Full Species Range Map
Elevational Range
Sea level to about 3,200 feet (1,000 meters) (Lizards of the American Southwest, 2009, and personal communication, 2019.)

Notes on Taxonomy
Only one species occurs in the U.S., P. nocticolus.
Phyllodactylus taxonomy has been controversial. Many species and subspecies have been recognized from Mexico, including island endemics. No subspecies are recognized in the taxonomy followed here, but there are other interpretaions, including one recognizing several subspecies from islands in the Sea of Cortez.

In 1993 P. nocticolus was described as a species distinct from P. xanti (Flores-Villela 1993 Carnegie Museum of Natural History Special Publication 17) This taxonomy has not been recognized by everyone, and this gecko is still sometimes called P. xanti. (2007)


Alternate and Previous Names (Synonyms)

Phyllodactylus xanti nocticolus - Peninsular Leaf-toed Gecko (Stebbins 1985, 2003)
Phyllodactylus xanti nocticolus - Leaf-toed Gecko (Stebbins 1966)
Phyllodactylus tuberculosus - Tuberculate Gecko (Stebbins 1954)
Phyllodactylus tuberculosus - Tubercular Gecko (Smith 1946)

Conservation Issues  (Conservation Status)

This species is not yet (2021) listed as a threatened or endangered species by the U.S. Endangered Species Act or by the State of California, nor is it a California State Species of Special Concern, and its NatureServe Global Rank is G5 Secure, but it is still protected by being excluded from the list of lizards that can be legally collected. It is also prohibited to destroy the rock outcrops it inhabits.

Taxonomy
Family Gekkonidae Geckos Gamble, Bauer, Greenbaum, & Jackman 2008
Genus Phyllodactylus Leaf-toed Geckos Gray, 1828
Species

nocticolus Peninsula Leaf-toed Gecko Dixon, 1964
Original Description
Phyllodactylus nocticolus - Dixon, 1964 - New Mexico State Univ. Sci. Bull, Vol. 64, No. 1, p. 55

from Original Description Citations for the Reptiles and Amphibians of North America © Ellin Beltz

Meaning of the Scientific Name
Phyllodactylus - Greek - phyllon - leaf and daktylos - finger or digit - refers to the leaf like terminal subdigital lamellae
nocticolus
- Latin - resident of the night - refers to this lizard's nocturnal habits

from Scientific and Common Names of the Reptiles and Amphibians of North America - Explained © Ellin Beltz

Related or Similar California Lizards
Coleonyx variegatus variegatus - Desert Banded Gecko
Hemidactylus turcicus - Mediterranean House Gecko
Coleonyx switaki switaki - Peninsular Banded Gecko

More Information and References
California Department of Fish and Wildlife

Stebbins, Robert C., and McGinnis, Samuel M.  Field Guide to Amphibians and Reptiles of California: Revised Edition (California Natural History Guides) University of California Press, 2012.

Stebbins, Robert C. California Amphibians and Reptiles. The University of California Press, 1972.

Flaxington, William C. Amphibians and Reptiles of California: Field Observations, Distribution, and Natural History. Fieldnotes Press, Anaheim, California, 2021.

Samuel M. McGinnis and Robert C. Stebbins. Peterson Field Guide to Western Reptiles & Amphibians. 4th Edition. Houghton Mifflin Harcourt Publishing Company, 2018.

Stebbins, Robert C. A Field Guide to Western Reptiles and Amphibians. 3rd Edition. Houghton Mifflin Company, 2003.

Behler, John L., and F. Wayne King. The Audubon Society Field Guide to North American Reptiles and Amphibians. Alfred A. Knopf, 1992.

Powell, Robert., Joseph T. Collins, and Errol D. Hooper Jr. A Key to Amphibians and Reptiles of the Continental United States and Canada. The University Press of Kansas, 1998.

Grismer, L. Lee. Amphibians and Reptiles of Baja California, Including Its Pacific Islands and the Islands in the Sea of Cortés. The University of California Press, 2002.

McPeak, Ron H. Amphibians and Reptiles of Baja California. Sea Challengers, 2000.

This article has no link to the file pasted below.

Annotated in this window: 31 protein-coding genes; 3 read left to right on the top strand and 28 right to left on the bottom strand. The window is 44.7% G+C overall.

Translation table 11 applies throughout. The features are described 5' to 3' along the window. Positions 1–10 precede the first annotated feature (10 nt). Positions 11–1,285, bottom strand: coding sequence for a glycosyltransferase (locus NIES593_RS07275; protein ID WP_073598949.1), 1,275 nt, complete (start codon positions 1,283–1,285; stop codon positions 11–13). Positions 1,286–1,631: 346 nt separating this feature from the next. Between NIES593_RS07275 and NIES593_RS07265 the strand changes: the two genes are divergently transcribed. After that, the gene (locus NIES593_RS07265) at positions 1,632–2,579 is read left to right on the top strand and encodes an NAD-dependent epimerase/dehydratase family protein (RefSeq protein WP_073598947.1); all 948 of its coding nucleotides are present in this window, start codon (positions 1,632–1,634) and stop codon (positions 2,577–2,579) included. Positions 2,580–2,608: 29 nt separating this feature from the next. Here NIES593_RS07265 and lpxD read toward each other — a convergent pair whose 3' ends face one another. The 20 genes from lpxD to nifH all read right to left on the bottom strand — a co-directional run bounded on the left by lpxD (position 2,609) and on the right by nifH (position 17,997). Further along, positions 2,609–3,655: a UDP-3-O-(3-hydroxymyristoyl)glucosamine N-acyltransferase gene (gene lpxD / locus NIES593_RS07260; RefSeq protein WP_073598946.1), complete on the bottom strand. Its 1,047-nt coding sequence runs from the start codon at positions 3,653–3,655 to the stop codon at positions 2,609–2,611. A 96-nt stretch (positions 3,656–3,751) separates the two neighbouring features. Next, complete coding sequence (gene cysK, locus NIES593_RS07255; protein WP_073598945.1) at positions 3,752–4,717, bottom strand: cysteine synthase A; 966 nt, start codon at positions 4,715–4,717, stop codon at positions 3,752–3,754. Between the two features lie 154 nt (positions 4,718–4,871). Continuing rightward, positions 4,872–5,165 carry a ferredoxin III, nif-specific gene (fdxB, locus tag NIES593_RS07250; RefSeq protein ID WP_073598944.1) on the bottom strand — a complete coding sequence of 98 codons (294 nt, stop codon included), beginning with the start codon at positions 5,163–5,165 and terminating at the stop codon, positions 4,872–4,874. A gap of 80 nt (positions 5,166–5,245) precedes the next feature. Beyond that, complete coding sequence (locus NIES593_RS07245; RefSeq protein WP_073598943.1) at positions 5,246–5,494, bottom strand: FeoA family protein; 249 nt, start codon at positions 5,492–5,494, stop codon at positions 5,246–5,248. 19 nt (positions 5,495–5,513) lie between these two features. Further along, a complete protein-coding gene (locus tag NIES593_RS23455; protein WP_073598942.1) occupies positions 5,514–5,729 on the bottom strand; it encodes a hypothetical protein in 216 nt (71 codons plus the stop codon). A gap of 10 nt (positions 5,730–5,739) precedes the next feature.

Samuel M. McGinnis and Robert C. Stebbins. Peterson Field Guide to Western Reptiles & Amphibians. 4th Edition. Houghton Mifflin Harcourt Publishing Company, 2018.

Stebbins, Robert C. A Field Guide to Western Reptiles and Amphibians. 3rd Edition. Houghton Mifflin Company, 2003.

Lemm, Jeffrey. Field Guide to Amphibians and Reptiles of the San Diego Region (California Natural History Guides). University of California Press, 2006.

Bartlett, R. D. & Patricia P. Bartlett. Guide and Reference to the Turtles and Lizards of Western North America (North of Mexico) and Hawaii. University Press of Florida, 2009.

Jones, Lawrence, Rob Lovich, editors. Lizards of the American Southwest: A Photographic Field Guide. Rio Nuevo Publishers, 2009.

Smith, Hobart M. Handbook of Lizards, Lizards of the United States and of Canada. Cornell University Press, 1946.

Conservation Status

The following conservation status listings for this animal are taken from the July 2022 State of California "Special Animals List" and the July 2022 "State and Federally Listed Endangered and Threatened Animals of California" list, both of which are produced by multiple agencies and can be downloaded here: https://www.wildlife.ca.gov/Data/CNDDB/Plants-and-Animals.
You can check this link to see if there are more current lists.

A detailed explanation of the meaning of the status listing symbols can be found on the
Special Animals List. For quick reference, I have copied some of them on my Special Status Information page.

If no status is listed here, the animal is not included on either list. This most likely indicates that there are no serious conservation concerns for the animal. To find out more about an animal's status you can go to the NatureServe and IUCN websites to check their rankings.

This lizard is on the California Department of Fish and Game list of reptiles that cannot be taken with a valid license, but it is not included on the Special Animals List, indicating that there are no significant conservation concerns for it in California. The state is clearly protecting it for some reason, possibly to protect its rocky habitat from being damaged. This is the same situation found with Xantusia henshawi (see Conservation Issues comments) which shares most of its range and habitat. NatureServe lists this species as "Secure" but this includes its entire range, which is much more extensive in Baja California.


Organization Status Listing  Notes
NatureServe Global Ranking G 5 Secure (As of 2/21)
NatureServe State Ranking
U.S. Endangered Species Act (ESA) None
California Endangered Species Act (CESA) None
California Department of Fish and Wildlife None
Bureau of Land Management None
USDA Forest Service None
IUCN